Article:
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It's hard for those who haven't used drugs to imagine the experience. We know the consequences and all we can do is wonder why people risk drug abuse despite the harm it causes. For those who have used drugs, it is no mystery. The reason people are still poppin’ pills, chuggin' beers, blowin’ lines, smokin’ blunts, shootin’ up and dunkin’ donuts (in coffee) is because drugs feel good.

If you don’t know, ingesting any one of many popular psychotropics can induce the chemical equivalent to such awesome pleasures as running a marathon, falling in love or lucid dreaming. But it’s a hell of a lot easier.
There is no six months of training and 26 miles to attain runner’s high…
There is no mandatory meditation to realize a lucid dreamscape…
There is no waiting for love…
There is no counting to ten…

It’s a shortcut. It’s fast food and masturbation and high-speed modems and every other instant gratification we take for granted in our credit card culture. Is it really any mystery why drugs have survived in this modern age? Even with all our conveniences we're never just comfortable. How can we expect our children to learn the value of patience if we won't settle for anything less than instant results?

I want people to recognize drug use as a shadow of human nature. Only then can we have an open dialogue as we do with cancer, war and the weather. That is what I hope to achieve with the film -- a new outlook on a problem that has fallen fatally silent.


Part of the film surveys the action of major substances (e.g. illicit, prescription and over-the-counter drugs as well as alcohol, tobacco and caffeine) and the physiology of their use. The majority of the film features people sharing their stories of how they got in and out of their drug problems (or why they keep using, as the case may be). These subjects are primarily residents of greater Boston, but many had moved to the city from all over, provding some diversity in that respect.

Since most subjects are reluctant to reveal their identities anonymous interviews comprise much of the film. There are dozens of ways to film someone and hide his or her face. You may ask, “If you’re not seeing their faces, why not just do phone interviews?” Well I wanted to collect as much visual material as possible. Also, people are quick to judge others (especially drug users) by their appearance and this method will nullify that common prejudice.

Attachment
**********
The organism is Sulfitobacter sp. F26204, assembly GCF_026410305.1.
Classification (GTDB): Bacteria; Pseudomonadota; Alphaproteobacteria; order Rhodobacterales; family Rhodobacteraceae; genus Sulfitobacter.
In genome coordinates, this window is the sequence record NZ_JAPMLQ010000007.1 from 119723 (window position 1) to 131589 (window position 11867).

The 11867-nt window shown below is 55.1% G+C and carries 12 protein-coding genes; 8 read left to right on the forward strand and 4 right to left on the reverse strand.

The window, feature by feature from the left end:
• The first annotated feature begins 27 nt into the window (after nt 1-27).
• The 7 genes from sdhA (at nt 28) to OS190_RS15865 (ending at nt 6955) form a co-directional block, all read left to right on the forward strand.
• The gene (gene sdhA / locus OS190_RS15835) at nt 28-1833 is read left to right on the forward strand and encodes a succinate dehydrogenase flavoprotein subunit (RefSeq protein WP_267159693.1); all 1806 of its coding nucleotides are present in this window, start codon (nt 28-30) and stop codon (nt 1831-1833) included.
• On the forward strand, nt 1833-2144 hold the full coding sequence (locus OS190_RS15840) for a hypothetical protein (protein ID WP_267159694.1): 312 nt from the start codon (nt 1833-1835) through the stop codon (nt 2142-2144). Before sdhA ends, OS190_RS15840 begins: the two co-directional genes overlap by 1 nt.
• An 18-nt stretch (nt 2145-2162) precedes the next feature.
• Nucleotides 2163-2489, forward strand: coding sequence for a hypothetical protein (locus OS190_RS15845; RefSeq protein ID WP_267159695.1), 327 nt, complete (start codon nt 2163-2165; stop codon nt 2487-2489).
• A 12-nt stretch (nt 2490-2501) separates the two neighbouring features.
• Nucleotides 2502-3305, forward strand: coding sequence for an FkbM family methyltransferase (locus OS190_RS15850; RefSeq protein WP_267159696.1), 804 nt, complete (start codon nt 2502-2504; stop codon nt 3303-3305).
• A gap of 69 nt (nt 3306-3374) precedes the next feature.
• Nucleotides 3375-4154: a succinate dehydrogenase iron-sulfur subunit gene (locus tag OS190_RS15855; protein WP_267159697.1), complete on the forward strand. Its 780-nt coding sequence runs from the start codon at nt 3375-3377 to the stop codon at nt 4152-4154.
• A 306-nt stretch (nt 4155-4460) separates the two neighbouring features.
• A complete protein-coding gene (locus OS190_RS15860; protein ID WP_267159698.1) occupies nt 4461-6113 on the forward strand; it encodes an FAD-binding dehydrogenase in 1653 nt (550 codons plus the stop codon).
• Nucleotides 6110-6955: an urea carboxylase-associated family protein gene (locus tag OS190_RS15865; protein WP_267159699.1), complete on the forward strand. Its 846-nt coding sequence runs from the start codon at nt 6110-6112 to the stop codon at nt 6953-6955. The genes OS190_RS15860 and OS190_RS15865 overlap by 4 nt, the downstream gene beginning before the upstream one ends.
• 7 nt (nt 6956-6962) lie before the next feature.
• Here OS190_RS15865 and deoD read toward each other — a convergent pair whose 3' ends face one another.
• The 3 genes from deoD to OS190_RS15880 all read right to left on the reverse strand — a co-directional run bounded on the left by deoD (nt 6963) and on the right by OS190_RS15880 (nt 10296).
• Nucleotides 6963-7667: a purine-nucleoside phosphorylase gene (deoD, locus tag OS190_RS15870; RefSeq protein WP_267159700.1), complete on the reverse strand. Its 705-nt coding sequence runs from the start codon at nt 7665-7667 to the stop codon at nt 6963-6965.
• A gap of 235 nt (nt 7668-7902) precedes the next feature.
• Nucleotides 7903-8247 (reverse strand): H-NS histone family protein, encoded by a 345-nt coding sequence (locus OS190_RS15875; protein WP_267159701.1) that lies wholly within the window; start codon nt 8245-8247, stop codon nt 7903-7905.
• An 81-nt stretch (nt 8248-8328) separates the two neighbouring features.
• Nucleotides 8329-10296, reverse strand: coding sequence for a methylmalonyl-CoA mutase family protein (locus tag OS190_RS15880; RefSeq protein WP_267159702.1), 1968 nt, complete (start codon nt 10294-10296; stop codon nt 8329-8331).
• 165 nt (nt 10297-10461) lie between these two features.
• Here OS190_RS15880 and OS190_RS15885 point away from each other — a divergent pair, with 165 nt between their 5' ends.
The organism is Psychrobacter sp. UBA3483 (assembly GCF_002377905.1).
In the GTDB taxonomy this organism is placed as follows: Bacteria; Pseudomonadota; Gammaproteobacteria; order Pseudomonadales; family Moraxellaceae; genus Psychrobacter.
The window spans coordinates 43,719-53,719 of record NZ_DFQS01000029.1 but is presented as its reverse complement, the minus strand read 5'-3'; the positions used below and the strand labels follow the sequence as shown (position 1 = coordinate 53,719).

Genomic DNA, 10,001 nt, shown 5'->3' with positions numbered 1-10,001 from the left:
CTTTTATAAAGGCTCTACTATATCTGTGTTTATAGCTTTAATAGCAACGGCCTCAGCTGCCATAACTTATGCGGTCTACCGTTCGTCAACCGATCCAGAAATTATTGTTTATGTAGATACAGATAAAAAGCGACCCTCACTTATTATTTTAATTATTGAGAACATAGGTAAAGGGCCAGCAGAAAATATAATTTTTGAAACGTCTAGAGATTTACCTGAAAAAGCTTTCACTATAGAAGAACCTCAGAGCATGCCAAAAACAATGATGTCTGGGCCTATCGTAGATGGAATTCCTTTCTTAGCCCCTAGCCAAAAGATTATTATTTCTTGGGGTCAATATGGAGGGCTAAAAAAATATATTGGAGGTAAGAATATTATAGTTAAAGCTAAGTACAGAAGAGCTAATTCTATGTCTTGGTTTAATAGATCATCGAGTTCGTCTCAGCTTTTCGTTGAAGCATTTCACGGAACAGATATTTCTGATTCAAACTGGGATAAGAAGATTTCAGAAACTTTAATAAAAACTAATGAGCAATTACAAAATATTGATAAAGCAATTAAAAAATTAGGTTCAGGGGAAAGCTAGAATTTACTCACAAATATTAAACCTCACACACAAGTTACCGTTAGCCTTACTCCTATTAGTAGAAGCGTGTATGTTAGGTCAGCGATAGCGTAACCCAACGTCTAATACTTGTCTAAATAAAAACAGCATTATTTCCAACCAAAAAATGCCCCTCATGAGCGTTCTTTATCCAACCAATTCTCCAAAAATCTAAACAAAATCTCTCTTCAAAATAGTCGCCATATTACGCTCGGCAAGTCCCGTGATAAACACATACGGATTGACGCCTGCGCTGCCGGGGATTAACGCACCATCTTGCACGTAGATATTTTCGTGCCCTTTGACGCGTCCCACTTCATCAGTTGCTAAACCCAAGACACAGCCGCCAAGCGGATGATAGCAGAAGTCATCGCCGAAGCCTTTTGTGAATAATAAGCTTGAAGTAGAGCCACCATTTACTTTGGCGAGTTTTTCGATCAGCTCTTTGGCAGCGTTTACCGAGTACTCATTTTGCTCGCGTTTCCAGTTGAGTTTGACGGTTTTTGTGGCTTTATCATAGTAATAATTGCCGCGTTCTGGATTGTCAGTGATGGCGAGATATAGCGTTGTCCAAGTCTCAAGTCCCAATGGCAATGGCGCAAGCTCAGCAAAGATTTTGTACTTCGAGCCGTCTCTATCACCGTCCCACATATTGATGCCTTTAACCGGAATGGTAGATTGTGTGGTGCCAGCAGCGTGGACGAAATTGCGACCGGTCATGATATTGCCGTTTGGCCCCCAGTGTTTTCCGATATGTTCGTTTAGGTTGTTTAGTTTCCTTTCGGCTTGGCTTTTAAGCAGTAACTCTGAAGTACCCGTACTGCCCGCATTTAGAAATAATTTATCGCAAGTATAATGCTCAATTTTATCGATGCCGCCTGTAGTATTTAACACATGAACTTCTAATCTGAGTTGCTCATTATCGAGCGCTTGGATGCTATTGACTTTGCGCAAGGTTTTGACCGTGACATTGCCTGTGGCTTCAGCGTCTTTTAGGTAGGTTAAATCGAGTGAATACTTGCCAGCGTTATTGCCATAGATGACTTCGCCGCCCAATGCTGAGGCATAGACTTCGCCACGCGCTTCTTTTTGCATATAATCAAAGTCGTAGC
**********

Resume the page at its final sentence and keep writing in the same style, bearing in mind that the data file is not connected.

I believe the mission of film is first to entertain, then inform. I've included several skits in the film, satires of old educational films and some dramatiztion. Featured in these productions are my good friends, Celeste Green and Justin Caless. Most people wish I had made the film entirely about their characters and I appreciate that, but I wrote these in to lighten the load (and the mood) of a weighty topic.
(or disappearance....................................)
Sally...... Celeste Green
Mike / Dr. Gorman...... Justin Caless
Additional charaters...... CJ Carr


I am entering this film into festivals both regional and national, though these can be quite competitive. I believe people would most benefit from seeing the film in a communal, not a commercial venue. It is my intention to host a dialogue about substance abuse as part of a local community event using the film as a talking point. Health and wellness organizations could get involved and broaden the scope of the public forum. The more people who talk about these issues, the better.
Download the Candyflip promo poster (2.75mb)

This film is supported in part by a grant from the Medford Arts Council, a local agency that is supported by the Massachusetts Cultural Council, a state agency.